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Search Results for “Veit”
 
 
1) Stoss, Veit. The Columbia Encyclopedia, Sixth Edition. 2001
...Krakow (1477-86, 1488-96) and Nuremberg, his birthplace. The great carved wooden high altar in St. Mary's, Krakow, is a significant early work. His stone tomb of...

2) Veit, Philipp. The Columbia Encyclopedia, Sixth Edition. 2001
...German historical painter; grandson of Moses Mendelssohn. In Rome he joined the Nazarenes and was one of the most interesting members of the group. With them he assisted...

3) Schnorr von Carolsfeld, Julius. The Columbia Encyclopedia, Sixth Edition. 2001
...German religious and historical painter and draftsman. He studied with his father, Veit Hans Schnorr von Carolsfeld (1764-1841), a painter and engraver, and in Vienna....

4) Overbeck, Johann Friedrich. The Columbia Encyclopedia, Sixth Edition. 2001
...German religious painter. Expelled from the Vienna Academy because of his opposition to its classicism, he went to Rome and with Peter von Cornelius, Veit, Schadow-Godenhaus,...

5) Schwabach. The Columbia Encyclopedia, Sixth Edition. 2001
...Manufactures include wire, needles, chemicals, and processed foods. Schwabach was chartered in the late 14th cent. It passed to Prussia in 1791 and to Bavaria in...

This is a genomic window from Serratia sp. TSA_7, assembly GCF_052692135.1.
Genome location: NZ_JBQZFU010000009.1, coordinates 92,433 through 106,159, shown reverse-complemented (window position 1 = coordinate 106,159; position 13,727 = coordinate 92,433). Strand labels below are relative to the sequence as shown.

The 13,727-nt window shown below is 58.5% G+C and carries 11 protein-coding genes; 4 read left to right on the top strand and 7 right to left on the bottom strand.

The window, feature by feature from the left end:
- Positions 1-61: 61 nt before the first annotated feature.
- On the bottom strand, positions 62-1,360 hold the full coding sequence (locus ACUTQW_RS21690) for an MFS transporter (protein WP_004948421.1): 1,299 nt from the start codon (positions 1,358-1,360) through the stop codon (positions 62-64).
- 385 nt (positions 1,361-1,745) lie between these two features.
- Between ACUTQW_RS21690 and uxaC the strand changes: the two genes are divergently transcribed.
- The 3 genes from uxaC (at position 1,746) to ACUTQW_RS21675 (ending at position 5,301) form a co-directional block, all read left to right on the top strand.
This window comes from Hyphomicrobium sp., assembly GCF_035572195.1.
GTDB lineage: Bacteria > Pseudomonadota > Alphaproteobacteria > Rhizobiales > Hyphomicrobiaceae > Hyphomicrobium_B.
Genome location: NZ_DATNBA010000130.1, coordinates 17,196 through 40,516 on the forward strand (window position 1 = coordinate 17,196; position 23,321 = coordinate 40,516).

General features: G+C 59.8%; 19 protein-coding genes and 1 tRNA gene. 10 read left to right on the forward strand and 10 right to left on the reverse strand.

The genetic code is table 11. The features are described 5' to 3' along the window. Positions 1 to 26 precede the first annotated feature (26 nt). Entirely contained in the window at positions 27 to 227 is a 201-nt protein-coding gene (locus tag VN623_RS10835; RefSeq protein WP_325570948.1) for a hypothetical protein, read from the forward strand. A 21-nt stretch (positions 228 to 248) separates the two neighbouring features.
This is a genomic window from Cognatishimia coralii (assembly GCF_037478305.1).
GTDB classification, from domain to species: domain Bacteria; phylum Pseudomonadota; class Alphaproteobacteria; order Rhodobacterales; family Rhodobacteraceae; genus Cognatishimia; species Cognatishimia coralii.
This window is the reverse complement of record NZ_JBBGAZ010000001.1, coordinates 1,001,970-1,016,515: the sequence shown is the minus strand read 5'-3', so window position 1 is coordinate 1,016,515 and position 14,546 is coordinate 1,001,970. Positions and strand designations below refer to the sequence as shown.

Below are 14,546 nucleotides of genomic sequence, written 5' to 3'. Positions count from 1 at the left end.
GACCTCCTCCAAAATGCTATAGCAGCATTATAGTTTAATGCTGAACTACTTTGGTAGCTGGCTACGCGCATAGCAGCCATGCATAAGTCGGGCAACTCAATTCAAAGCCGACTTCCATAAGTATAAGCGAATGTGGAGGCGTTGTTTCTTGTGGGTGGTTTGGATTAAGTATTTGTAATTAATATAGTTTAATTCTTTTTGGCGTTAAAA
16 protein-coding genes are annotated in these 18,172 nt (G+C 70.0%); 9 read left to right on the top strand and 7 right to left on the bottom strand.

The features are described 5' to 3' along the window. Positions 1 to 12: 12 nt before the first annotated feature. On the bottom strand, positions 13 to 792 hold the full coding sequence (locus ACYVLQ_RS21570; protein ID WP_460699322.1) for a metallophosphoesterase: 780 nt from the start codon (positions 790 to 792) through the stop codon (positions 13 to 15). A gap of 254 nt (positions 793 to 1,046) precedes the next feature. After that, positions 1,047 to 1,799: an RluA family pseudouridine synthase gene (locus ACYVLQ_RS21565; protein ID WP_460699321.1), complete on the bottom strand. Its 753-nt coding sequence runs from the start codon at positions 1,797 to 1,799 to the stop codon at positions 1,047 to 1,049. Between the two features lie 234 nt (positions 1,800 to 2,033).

6) Nazarenes. The Columbia Encyclopedia, Sixth Edition. 2001
...German artists of the early 19th cent., who attempted to revive Christian art. In 1809, J. F. Overbeck and Franz Pforr formed an art cooperative in Vienna called...

7) Krakow. The Columbia Encyclopedia, Sixth Edition. 2001
...One of E Europe's largest iron and steel plants is near the city. Founded c.700 and made a bishopric c.1000, Krakow became (1320) the residence of the kings of Poland....

8) Nuremberg. The Columbia Encyclopedia, Sixth Edition. 2001
...Pegnitz River and the Rhine-Main-Danube Canal. One of the great historic cities of Germany, Nuremberg is now an important commercial, industrial, and transportation...

9) wood carving. The Columbia Encyclopedia, Sixth Edition. 2001
...The woods used vary greatly in hardness and grain. The most commonly employed woods include boxwood, pine, pear, walnut, willow, oak, and ebony. The tools are simple...

10) German art and architecture. The Columbia Encyclopedia, Sixth Edition. 2001
...German art and architecture, artistic works produced within the region that became politically unified as Germany in 1871 generally followed the stylistic currents...

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